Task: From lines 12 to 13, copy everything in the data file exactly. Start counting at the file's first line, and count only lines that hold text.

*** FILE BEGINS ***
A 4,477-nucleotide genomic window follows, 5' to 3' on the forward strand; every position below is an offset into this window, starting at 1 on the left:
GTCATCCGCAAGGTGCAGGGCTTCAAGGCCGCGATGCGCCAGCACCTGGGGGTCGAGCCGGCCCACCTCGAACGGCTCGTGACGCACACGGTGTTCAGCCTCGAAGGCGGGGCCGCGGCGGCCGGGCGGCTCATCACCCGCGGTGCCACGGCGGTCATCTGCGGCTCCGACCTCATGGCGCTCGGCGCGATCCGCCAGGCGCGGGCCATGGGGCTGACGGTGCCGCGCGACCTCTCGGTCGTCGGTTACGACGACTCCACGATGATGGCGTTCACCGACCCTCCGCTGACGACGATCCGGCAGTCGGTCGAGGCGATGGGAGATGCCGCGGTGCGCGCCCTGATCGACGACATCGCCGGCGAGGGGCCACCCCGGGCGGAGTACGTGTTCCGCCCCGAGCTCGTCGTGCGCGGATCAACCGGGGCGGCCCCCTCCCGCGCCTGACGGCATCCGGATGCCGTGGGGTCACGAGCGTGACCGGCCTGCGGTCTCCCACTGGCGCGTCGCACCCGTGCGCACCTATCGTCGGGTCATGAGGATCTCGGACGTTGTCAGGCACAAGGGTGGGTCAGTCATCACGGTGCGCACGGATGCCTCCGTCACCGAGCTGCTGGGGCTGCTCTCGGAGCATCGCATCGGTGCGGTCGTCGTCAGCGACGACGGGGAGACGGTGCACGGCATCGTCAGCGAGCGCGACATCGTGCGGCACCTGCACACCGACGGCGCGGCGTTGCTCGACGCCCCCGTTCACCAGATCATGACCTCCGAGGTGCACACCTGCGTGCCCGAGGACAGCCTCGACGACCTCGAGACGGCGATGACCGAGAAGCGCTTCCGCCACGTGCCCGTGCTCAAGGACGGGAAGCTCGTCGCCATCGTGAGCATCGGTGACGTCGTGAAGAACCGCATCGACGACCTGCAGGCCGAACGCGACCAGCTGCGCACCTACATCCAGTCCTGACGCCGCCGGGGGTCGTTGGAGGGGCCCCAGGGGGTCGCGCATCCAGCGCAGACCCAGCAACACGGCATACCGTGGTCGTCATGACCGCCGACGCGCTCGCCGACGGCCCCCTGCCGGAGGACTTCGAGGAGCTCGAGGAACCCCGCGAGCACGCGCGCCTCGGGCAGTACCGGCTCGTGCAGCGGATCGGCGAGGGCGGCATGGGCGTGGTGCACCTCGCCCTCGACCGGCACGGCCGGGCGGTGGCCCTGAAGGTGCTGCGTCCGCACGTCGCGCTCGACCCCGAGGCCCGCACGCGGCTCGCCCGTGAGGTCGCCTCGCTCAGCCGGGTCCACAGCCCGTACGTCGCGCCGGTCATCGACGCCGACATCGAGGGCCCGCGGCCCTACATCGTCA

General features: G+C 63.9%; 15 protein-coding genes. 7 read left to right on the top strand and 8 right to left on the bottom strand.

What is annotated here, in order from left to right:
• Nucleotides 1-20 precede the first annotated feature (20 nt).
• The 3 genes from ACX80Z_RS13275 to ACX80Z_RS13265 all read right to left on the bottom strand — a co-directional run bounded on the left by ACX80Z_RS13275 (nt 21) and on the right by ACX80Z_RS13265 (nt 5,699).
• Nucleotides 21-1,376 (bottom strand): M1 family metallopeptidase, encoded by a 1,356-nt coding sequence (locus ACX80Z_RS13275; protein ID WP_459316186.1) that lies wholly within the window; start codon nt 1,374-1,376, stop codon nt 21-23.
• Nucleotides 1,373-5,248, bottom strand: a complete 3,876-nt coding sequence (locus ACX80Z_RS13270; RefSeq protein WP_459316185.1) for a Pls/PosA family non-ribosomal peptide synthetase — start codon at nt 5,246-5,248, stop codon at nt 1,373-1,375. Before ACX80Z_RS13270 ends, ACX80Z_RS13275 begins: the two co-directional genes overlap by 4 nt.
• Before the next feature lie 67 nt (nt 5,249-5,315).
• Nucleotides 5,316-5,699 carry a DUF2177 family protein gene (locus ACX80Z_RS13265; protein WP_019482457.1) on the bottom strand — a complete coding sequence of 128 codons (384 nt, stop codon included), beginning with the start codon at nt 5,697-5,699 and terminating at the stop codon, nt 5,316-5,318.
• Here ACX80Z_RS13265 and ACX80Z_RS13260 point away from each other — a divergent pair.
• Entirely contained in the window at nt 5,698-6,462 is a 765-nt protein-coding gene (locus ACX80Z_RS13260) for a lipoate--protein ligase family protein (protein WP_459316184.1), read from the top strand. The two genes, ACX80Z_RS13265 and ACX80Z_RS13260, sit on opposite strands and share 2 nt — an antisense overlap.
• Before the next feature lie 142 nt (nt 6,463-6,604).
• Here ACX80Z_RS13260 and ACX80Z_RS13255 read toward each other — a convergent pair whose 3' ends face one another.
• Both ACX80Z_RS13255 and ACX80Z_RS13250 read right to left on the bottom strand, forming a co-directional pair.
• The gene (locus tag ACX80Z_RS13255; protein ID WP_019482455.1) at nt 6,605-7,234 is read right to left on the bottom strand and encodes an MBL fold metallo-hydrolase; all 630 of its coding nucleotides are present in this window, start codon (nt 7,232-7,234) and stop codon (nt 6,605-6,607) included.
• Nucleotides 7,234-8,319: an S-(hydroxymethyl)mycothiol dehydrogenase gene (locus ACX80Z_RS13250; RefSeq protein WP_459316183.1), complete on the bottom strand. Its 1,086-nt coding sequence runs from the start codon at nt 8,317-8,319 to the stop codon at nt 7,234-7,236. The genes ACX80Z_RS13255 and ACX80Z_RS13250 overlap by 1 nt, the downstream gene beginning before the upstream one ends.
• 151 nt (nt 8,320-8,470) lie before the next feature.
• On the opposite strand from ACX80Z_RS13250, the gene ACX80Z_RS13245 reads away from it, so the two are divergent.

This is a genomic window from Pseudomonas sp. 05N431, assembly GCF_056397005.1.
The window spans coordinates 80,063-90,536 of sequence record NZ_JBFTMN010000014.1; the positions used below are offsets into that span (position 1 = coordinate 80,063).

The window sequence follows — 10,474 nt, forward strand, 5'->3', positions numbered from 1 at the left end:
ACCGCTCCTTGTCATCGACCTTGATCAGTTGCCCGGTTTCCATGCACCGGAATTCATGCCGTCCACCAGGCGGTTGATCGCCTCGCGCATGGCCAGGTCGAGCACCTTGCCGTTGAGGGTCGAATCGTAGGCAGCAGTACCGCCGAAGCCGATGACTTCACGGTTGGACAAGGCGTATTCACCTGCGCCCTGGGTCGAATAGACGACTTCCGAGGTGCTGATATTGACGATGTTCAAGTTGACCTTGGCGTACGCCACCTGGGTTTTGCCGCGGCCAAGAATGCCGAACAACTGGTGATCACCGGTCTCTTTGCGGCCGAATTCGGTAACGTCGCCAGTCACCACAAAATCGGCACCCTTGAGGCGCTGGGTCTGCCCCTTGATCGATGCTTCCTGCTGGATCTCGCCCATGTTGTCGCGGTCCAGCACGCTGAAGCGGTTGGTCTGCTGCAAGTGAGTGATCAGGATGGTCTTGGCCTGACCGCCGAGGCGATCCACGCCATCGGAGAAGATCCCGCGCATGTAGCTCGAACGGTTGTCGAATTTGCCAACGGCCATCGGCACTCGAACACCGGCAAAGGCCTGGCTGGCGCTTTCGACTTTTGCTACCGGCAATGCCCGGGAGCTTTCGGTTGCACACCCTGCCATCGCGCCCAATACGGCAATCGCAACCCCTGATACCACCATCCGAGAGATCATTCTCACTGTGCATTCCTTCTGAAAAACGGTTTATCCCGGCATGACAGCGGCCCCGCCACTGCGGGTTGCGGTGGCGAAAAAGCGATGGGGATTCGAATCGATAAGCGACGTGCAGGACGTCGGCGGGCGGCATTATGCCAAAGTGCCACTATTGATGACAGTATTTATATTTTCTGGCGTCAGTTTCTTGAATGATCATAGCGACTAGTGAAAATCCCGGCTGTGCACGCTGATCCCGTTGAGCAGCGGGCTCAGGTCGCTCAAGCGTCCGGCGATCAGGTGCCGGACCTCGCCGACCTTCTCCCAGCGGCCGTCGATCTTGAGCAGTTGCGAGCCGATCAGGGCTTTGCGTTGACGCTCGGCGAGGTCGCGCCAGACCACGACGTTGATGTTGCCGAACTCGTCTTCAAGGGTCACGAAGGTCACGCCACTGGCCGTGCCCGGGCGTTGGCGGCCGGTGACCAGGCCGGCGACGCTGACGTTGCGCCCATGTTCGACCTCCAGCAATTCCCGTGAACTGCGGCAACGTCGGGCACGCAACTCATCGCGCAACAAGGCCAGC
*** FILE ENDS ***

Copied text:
• Entirely contained in the window at nt 5,698-6,462 is a 765-nt protein-coding gene (locus ACX80Z_RS13260) for a lipoate--protein ligase family protein (protein WP_459316184.1), read from the top strand. The two genes, ACX80Z_RS13265 and ACX80Z_RS13260, sit on opposite strands and share 2 nt — an antisense overlap.
• Before the next feature lie 142 nt (nt 6,463-6,604).